The Brexit trade talks are the final step, weeks after the no-deal deadline


British Prime Minister Boris Johnson will meet with Ursula von der Leyen, President of the European Commission, on 8 January 2020 in London, UK.

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LONDON – The UK and EU are in the “final stages of negotiations” on a post-Brexit trade agreement, with the British Foreign Secretary saying there are only a few weeks left to approve a possible agreement.

The UK withdrew from EU membership in January, but agreed to abide by European rules by the end of 2020 so both sides could develop new trade agreements. However, this has proved to be a difficult task in the negotiations on the same three issues since the spring.

“I think it’s a very significant week, the last real big week,” Dominic Raab told the BBC on Sunday.

Both sides need to agree on new trade agreements and correct them in their parliaments before the end of the year. Failure to do so could lead to a business-as-usual scenario – higher costs and constraints for exporters on both sides.

According to Raab, the breakthrough depends on overcoming the differences between the number of “fairly narrow” issues. The main points of attachment remain over fisheries, competition policy and the management of future agreements. They have differing views on how much access European fishing crews should have in UK waters and what market competition rules should be applied to ensure that Britain’s departure does not jeopardize the EU’s single market.

Without fishing, a business can fall apart

Irish Foreign Secretary Simon Coveney said on Monday morning that fishing was a more difficult issue than competition rules.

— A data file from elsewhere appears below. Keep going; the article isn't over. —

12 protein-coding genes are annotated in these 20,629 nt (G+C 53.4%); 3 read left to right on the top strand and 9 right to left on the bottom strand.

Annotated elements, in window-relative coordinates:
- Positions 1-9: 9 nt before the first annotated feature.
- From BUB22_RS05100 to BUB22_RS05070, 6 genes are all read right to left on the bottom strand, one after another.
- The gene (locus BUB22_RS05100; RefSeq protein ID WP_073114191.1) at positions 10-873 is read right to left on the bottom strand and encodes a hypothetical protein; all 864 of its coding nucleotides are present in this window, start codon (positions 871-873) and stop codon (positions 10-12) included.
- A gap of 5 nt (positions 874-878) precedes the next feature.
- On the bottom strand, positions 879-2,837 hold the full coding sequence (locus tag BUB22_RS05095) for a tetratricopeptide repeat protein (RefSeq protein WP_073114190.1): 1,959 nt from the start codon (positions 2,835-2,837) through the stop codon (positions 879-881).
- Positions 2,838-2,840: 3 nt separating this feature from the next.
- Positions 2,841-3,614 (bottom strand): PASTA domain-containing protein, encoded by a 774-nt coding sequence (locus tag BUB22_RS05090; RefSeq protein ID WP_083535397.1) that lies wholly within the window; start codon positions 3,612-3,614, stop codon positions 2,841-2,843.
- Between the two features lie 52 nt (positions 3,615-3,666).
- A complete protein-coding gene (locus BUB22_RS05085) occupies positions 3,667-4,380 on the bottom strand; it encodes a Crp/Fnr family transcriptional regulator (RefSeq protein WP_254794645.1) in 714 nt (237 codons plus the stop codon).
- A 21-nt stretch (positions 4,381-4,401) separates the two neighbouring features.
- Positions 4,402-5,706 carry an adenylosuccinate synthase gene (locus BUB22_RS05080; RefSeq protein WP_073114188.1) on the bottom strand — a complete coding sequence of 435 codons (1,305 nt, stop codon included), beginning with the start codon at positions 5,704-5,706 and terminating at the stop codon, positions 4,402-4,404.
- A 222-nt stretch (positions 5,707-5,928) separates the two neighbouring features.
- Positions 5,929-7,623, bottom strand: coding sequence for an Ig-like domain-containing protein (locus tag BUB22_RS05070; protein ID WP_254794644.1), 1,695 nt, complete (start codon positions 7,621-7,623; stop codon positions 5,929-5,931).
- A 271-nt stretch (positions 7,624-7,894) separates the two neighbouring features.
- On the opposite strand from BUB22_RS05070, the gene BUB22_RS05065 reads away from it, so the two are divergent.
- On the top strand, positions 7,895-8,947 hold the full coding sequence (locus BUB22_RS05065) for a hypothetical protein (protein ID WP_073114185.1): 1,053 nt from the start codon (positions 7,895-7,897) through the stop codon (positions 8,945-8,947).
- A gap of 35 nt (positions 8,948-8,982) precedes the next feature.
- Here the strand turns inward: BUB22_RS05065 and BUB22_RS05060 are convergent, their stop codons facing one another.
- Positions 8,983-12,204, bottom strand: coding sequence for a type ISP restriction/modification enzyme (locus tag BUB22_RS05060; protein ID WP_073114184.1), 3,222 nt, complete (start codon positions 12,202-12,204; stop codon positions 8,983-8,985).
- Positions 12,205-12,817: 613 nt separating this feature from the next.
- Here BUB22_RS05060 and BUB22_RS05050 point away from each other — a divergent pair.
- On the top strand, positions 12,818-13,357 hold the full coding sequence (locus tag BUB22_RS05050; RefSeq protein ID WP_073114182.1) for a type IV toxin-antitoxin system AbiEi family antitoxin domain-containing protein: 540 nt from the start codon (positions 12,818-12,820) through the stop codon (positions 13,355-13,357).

Without an agreement on fisheries, “the whole thing could fall on your back,” he said, stressing the importance of this issue throughout the negotiation process.

“Quotas and access – it’s all set in Brussels, and of course the UK government has said we have left the EU … and we want to regain control of our waters,” said Georgina Wright, senior researcher at the Government Institute. on Monday on CNBC’s “Squawk Box Europe.”

He added: “if there is an agreement, it has to happen very soon, and that is because businesses need to be prepared, so fishermen on both sides need to know what and what will happen on 1 January.”

EU chief negotiator Michel Barnier told reporters in London on Sunday: “Let’s work, let’s work,” Sky News writes, citing the likelihood of a deal.

Before arriving in London for further talks, Barnier said on Friday that “the same significant differences still exist”.

Businesses are worried

Earlier last week, European Commission President Ursula von der Leyen said “these are crucial days” in the process, but she could not say whether there would be an agreement at all. The message from London has been more positive since then.

The UK’s chief negotiator, David Frost, said on Friday that “it’s too late, but the deal is still possible”.

A European official, who did not want to be named because of the sensitive nature of the talks, told CNBC over the weekend that the breakthrough would depend on a phone call between British Prime Minister Boris Johnson and von der Leyen.

However, there are no plans yet for a call between the two.

Meanwhile, businesses on both sides are waiting for the process to end. The British Chambers of Commerce, the business board of businesses, warned in late September of “major shortcomings” in companies’ government guidelines if no agreement was reached.

As a member of the EU for more than 40 years, many British exporters have relied on raw materials or customers in Europe and vice versa.

Car manufacturers are said to stock cars and parts to avoid imposing duties in the event that the UK and EU do not reach an agreement. Brands such as Volkswagen and Honda have large manufacturing plants in the UK and then export them to the rest of the EU.